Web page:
Monday, 30 April 2018

Space Police: The Toaster That Time Forgot by David Blake

I was lucky enough to be able to read another David Blake comedy through the TBC Reviewers Request Group. It was so much fun.

The Blurb:

It's the 25th Century and the President of Earth is about to be arrested for tax evasion.

Meanwhile... as Detective Inspector Capstan becomes increasingly used to his new life in the future, he's asked to track down a mad and rather disgruntled scientist who's just escaped from a maximum security prison asteroid. But when the scientist in question threatens to travel back in time to punish the person he feels responsible for having had him locked up, it's up to Capstan and Dewbush to do whatever they can to stop him.

This, the third in the brand new Space Police series, is a hilariously funny Sci Fi space comedy that's just perfect for fans of Douglas Adams Hitchhiker's Guide to the Galaxy, Terry Pratchett, and the Space Team books.

My Review:

Capstan and Dewbush are back for another adventure. Oh, I do love this pair. Dewbush with his wide eyed innocence and Capstan still finding his feet (well foot, really, as the other one is bionic) after waking up four hundred odd years in the future.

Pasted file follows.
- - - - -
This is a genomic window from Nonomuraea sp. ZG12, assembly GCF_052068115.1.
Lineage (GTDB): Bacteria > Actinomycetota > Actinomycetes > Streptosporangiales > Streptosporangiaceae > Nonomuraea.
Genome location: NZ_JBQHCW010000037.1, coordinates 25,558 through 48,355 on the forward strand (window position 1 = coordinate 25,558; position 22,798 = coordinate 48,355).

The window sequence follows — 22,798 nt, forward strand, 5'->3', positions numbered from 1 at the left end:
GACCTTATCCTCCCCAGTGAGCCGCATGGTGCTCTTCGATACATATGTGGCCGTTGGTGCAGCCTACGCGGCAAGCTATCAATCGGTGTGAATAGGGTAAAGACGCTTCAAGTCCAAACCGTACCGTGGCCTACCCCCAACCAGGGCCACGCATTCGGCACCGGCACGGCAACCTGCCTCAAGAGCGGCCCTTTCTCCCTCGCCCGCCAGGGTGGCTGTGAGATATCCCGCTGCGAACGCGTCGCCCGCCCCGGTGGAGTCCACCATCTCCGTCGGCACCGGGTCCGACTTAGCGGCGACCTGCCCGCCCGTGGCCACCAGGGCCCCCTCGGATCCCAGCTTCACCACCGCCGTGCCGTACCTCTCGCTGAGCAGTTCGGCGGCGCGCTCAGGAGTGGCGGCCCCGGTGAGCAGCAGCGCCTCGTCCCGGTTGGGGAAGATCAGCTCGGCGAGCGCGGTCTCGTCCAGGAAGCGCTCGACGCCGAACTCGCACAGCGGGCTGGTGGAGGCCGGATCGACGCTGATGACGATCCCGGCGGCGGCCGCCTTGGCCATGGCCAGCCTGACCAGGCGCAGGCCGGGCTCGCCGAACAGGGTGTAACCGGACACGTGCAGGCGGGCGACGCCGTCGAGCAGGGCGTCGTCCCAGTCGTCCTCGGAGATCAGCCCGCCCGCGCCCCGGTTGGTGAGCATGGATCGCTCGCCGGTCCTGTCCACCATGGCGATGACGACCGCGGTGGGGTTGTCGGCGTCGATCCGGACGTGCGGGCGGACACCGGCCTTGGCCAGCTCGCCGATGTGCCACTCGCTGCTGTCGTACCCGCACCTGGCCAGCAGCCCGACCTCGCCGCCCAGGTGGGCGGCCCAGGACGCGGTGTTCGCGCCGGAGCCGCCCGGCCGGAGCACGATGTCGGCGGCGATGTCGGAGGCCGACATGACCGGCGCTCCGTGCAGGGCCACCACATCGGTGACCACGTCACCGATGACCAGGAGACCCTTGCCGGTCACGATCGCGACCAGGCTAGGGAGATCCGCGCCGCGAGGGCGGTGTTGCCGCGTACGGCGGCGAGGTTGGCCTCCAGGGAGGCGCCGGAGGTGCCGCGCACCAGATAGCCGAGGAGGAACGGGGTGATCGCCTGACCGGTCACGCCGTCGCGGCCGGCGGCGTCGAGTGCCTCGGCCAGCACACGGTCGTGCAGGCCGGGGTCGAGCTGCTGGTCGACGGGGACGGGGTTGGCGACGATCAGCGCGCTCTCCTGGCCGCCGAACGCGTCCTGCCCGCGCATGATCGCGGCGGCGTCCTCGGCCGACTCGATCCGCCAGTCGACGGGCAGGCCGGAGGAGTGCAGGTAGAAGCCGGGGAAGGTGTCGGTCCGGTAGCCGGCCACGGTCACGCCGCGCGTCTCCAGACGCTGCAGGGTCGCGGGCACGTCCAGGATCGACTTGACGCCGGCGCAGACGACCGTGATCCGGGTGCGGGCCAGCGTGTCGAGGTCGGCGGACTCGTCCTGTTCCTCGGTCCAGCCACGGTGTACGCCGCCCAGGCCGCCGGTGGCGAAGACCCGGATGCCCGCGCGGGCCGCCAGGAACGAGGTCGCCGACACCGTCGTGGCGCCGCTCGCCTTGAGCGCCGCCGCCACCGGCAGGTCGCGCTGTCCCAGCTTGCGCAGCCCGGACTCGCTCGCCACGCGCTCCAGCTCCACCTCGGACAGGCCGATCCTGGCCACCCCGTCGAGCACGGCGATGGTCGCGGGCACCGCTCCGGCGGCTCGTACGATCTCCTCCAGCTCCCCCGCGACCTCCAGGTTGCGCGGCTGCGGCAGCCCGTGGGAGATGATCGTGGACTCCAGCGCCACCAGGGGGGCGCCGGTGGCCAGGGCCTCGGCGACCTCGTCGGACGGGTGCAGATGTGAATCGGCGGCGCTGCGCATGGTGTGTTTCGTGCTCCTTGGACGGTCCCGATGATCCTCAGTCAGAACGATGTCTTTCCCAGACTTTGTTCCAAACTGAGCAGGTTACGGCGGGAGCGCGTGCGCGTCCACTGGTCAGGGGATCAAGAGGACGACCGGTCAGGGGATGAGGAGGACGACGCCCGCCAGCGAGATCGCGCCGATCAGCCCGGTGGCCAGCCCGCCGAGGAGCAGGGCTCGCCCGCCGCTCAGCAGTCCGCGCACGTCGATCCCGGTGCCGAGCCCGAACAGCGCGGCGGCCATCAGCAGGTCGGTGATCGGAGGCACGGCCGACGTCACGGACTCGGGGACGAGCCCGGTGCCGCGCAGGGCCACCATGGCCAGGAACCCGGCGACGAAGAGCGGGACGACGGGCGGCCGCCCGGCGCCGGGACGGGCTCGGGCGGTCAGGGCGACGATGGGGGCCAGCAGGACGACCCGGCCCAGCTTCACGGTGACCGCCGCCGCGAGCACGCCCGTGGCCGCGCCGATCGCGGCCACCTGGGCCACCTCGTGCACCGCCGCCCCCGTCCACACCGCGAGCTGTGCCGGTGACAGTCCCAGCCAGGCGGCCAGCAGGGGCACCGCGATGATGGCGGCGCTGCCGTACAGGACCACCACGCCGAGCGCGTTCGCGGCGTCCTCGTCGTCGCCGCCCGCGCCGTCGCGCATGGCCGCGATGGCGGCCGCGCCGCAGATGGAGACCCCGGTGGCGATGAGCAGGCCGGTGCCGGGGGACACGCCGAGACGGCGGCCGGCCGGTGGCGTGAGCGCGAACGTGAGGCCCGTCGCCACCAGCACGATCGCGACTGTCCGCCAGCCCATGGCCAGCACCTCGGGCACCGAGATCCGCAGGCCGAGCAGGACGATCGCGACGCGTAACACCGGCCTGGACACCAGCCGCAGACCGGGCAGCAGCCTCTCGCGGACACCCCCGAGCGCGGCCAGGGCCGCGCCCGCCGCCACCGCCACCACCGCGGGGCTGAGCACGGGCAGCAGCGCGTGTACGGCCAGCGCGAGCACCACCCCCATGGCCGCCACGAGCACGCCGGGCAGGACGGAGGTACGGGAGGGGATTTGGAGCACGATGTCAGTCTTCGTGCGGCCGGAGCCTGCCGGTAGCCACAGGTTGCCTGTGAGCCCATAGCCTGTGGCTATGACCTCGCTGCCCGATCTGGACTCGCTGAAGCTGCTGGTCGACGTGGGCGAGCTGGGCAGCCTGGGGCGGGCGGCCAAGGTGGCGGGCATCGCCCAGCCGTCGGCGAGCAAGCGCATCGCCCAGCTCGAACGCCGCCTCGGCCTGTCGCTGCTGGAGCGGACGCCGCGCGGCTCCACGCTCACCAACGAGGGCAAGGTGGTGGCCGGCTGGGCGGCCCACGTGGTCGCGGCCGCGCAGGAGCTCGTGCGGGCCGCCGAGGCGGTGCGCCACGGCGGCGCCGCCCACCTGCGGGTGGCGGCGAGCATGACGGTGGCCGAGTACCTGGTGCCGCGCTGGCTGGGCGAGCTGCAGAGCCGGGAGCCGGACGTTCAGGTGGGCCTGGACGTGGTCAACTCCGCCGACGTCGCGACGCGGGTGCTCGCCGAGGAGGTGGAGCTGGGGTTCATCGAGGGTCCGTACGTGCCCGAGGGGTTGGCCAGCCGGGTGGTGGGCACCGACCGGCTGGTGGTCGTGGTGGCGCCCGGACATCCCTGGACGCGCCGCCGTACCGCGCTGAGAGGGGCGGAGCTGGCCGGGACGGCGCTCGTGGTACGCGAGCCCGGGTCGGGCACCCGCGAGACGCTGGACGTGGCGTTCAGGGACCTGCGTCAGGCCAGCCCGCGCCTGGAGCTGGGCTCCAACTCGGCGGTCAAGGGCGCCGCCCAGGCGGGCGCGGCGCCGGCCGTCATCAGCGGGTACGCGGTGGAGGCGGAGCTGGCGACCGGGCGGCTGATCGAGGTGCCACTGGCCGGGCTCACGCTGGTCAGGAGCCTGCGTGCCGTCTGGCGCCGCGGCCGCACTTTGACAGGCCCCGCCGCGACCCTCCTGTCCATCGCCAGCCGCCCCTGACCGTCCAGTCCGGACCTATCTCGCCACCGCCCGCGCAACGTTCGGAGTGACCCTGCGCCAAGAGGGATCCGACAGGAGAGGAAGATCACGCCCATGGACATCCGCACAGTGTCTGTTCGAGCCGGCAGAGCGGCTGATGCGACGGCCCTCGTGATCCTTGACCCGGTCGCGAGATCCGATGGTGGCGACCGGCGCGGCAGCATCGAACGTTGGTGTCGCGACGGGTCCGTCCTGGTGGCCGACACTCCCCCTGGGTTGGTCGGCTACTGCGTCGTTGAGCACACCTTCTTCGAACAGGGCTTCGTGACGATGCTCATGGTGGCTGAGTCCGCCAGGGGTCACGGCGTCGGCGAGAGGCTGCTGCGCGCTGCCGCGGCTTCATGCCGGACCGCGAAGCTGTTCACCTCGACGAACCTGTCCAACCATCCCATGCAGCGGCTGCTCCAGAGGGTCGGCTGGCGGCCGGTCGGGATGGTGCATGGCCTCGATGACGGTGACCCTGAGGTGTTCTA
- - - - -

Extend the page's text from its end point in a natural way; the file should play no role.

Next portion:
In this hilarious story, our intrepid duo get a case that involves two eccentric scientists, one of whom is definitely a bit mad, a time travelling machine disguised as a toaster, dinosaurs, Black Friday and a sandwich maker. Meanwhile, the work shy, golf loving President (remind you of anyone?) of the Earth has his own problems with the IRS, back taxes and a giant worm, who can't wait to see his sex tape!

It's utterly, utterly bonkers and brilliant because of it. I loved the passing references to 'Back to the Future' and 'Mr Benn' - so appropriate given the story.

I am loving work from David, and looking forward to reading more. Highly recommend if you fancy a good giggle. Don't worry if you haven't read the previous books in the series, this works fine as a standalone, but you should read them anyway, because they're great.

You can buy Space Police: The Toaster That Time Forgot on Amazon UK and US.

You can read my review of Space Police: The Final Fish Finger by David Blake here.

Wednesday, 25 April 2018

Presumed Dead by Mason Cross